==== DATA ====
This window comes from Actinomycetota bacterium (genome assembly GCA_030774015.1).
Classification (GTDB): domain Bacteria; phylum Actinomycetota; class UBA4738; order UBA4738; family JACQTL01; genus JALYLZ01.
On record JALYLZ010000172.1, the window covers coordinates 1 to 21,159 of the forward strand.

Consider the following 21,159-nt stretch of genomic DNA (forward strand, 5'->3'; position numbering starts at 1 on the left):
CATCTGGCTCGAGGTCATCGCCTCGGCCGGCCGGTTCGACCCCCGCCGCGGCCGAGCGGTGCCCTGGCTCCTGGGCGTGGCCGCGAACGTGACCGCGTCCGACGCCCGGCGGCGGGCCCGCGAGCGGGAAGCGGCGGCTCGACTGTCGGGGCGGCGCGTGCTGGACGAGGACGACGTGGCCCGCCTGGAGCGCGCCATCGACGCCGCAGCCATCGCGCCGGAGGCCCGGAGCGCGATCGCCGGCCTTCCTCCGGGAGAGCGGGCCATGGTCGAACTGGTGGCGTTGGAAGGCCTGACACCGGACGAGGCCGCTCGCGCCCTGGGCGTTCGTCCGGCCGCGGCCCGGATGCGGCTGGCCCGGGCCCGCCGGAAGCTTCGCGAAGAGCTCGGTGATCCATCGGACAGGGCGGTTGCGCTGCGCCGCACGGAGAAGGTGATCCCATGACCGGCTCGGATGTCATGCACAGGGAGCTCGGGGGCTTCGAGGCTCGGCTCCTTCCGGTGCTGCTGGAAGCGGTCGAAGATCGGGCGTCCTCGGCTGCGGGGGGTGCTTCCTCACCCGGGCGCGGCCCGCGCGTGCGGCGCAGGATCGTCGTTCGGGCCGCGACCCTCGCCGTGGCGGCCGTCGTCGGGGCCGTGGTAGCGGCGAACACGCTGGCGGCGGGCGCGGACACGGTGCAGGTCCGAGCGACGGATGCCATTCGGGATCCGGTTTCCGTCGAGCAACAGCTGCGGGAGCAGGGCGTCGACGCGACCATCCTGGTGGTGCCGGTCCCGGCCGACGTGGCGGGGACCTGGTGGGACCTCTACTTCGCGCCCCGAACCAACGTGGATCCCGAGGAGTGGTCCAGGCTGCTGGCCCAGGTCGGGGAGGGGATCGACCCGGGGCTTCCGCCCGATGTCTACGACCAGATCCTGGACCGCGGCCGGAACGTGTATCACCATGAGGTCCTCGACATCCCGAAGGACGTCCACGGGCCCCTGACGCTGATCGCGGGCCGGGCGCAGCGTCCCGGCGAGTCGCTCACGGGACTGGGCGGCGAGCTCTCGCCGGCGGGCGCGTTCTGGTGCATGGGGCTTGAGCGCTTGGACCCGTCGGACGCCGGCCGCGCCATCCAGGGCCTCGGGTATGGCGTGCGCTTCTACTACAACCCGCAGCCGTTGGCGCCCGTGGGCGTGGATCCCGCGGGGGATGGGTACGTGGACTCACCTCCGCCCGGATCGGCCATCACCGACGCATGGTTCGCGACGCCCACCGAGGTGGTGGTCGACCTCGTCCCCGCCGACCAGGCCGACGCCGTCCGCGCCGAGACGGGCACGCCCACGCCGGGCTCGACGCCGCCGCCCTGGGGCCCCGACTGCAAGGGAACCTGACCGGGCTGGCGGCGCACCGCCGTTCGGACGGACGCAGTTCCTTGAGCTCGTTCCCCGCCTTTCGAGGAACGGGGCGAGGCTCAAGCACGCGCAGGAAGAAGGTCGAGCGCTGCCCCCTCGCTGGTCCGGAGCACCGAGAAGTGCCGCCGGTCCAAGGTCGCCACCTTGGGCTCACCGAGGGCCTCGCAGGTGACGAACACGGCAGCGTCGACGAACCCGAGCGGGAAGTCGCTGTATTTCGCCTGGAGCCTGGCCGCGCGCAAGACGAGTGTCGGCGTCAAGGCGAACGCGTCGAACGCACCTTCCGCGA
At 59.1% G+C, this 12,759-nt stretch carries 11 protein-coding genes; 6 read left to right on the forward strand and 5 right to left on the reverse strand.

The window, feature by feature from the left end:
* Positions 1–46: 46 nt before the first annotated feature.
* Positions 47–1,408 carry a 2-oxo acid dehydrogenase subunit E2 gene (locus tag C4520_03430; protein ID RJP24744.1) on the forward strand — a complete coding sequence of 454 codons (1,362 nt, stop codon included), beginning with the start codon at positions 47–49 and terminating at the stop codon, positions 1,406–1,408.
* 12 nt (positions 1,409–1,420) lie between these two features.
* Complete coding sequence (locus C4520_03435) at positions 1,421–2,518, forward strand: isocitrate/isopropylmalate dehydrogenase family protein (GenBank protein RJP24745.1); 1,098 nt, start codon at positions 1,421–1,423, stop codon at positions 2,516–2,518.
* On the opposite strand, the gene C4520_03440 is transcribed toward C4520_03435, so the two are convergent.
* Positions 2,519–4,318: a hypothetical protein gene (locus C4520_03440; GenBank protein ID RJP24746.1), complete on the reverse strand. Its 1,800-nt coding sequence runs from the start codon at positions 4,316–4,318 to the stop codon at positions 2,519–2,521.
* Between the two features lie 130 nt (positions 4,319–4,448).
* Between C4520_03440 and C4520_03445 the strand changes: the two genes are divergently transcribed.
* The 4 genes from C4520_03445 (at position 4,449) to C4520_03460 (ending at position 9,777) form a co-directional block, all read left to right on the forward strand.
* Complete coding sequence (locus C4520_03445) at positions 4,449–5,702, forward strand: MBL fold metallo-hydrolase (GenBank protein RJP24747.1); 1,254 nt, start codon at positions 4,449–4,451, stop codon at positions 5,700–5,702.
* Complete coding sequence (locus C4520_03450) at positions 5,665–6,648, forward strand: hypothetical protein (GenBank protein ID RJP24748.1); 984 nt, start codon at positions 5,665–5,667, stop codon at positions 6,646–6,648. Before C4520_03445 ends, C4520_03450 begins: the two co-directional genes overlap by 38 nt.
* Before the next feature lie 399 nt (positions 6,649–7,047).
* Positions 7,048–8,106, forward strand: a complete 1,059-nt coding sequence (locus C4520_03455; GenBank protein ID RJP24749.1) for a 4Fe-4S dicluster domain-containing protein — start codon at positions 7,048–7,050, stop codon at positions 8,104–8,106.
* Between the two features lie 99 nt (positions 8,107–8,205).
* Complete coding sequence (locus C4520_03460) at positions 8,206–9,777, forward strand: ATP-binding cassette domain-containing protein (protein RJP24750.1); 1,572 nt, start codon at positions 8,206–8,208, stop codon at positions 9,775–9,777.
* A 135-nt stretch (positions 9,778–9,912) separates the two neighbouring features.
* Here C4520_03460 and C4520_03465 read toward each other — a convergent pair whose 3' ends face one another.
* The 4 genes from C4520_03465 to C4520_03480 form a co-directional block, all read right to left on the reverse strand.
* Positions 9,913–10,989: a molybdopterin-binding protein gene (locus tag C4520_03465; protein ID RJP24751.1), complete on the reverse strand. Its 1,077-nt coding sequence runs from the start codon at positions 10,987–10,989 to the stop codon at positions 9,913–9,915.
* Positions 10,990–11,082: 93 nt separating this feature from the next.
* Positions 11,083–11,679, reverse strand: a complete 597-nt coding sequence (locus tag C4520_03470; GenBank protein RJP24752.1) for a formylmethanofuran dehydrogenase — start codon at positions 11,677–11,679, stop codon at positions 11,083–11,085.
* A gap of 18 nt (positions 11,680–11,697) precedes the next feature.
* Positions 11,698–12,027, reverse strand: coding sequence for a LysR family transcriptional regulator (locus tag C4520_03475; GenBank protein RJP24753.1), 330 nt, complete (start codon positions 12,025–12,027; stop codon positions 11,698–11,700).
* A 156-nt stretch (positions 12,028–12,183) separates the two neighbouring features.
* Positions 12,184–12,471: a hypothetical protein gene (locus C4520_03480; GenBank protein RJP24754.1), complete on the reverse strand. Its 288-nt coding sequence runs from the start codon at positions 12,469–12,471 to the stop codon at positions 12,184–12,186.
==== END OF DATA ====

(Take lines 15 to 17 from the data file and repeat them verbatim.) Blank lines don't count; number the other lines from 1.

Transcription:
* Between C4520_03440 and C4520_03445 the strand changes: the two genes are divergently transcribed.
* The 4 genes from C4520_03445 (at position 4,449) to C4520_03460 (ending at position 9,777) form a co-directional block, all read left to right on the forward strand.
* Complete coding sequence (locus C4520_03445) at positions 4,449–5,702, forward strand: MBL fold metallo-hydrolase (GenBank protein RJP24747.1); 1,254 nt, start codon at positions 4,449–4,451, stop codon at positions 5,700–5,702.